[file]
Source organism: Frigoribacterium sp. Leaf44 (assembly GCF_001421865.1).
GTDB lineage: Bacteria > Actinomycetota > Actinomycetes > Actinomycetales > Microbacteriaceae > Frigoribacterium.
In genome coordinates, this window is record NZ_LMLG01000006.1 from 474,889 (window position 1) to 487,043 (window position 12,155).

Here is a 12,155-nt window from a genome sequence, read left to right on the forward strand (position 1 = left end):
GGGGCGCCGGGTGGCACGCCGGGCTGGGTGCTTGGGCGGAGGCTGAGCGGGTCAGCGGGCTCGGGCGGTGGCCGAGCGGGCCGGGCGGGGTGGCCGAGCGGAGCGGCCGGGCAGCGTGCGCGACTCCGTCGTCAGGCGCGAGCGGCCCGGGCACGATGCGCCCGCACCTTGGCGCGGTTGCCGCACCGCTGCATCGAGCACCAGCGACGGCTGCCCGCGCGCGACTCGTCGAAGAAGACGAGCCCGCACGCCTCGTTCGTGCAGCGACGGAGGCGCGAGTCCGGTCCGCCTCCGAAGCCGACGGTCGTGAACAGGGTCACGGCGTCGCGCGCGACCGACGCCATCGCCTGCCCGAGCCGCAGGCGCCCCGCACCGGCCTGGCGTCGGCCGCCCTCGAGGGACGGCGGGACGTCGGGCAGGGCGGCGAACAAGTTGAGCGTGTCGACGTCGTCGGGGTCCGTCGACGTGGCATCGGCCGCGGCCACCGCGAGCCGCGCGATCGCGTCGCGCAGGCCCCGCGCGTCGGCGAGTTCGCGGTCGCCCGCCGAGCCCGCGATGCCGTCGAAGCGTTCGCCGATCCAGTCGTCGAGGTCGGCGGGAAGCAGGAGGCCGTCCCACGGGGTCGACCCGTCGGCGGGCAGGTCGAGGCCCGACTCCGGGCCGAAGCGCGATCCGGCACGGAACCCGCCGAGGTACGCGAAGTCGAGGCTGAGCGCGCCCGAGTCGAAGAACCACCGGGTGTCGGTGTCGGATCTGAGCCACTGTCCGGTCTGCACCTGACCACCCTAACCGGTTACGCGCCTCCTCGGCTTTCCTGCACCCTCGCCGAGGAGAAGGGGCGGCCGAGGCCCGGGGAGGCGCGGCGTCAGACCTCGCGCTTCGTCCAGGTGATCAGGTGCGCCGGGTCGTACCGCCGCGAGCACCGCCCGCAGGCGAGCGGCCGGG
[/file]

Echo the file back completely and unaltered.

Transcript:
Source organism: Frigoribacterium sp. Leaf44 (assembly GCF_001421865.1).
GTDB lineage: Bacteria > Actinomycetota > Actinomycetes > Actinomycetales > Microbacteriaceae > Frigoribacterium.
In genome coordinates, this window is record NZ_LMLG01000006.1 from 474,889 (window position 1) to 487,043 (window position 12,155).

Here is a 12,155-nt window from a genome sequence, read left to right on the forward strand (position 1 = left end):
GGGGCGCCGGGTGGCACGCCGGGCTGGGTGCTTGGGCGGAGGCTGAGCGGGTCAGCGGGCTCGGGCGGTGGCCGAGCGGGCCGGGCGGGGTGGCCGAGCGGAGCGGCCGGGCAGCGTGCGCGACTCCGTCGTCAGGCGCGAGCGGCCCGGGCACGATGCGCCCGCACCTTGGCGCGGTTGCCGCACCGCTGCATCGAGCACCAGCGACGGCTGCCCGCGCGCGACTCGTCGAAGAAGACGAGCCCGCACGCCTCGTTCGTGCAGCGACGGAGGCGCGAGTCCGGTCCGCCTCCGAAGCCGACGGTCGTGAACAGGGTCACGGCGTCGCGCGCGACCGACGCCATCGCCTGCCCGAGCCGCAGGCGCCCCGCACCGGCCTGGCGTCGGCCGCCCTCGAGGGACGGCGGGACGTCGGGCAGGGCGGCGAACAAGTTGAGCGTGTCGACGTCGTCGGGGTCCGTCGACGTGGCATCGGCCGCGGCCACCGCGAGCCGCGCGATCGCGTCGCGCAGGCCCCGCGCGTCGGCGAGTTCGCGGTCGCCCGCCGAGCCCGCGATGCCGTCGAAGCGTTCGCCGATCCAGTCGTCGAGGTCGGCGGGAAGCAGGAGGCCGTCCCACGGGGTCGACCCGTCGGCGGGCAGGTCGAGGCCCGACTCCGGGCCGAAGCGCGATCCGGCACGGAACCCGCCGAGGTACGCGAAGTCGAGGCTGAGCGCGCCCGAGTCGAAGAACCACCGGGTGTCGGTGTCGGATCTGAGCCACTGTCCGGTCTGCACCTGACCACCCTAACCGGTTACGCGCCTCCTCGGCTTTCCTGCACCCTCGCCGAGGAGAAGGGGCGGCCGAGGCCCGGGGAGGCGCGGCGTCAGACCTCGCGCTTCGTCCAGGTGATCAGGTGCGCCGGGTCGTACCGCCGCGAGCACCGCCCGCAGGCGAGCGGCCGGG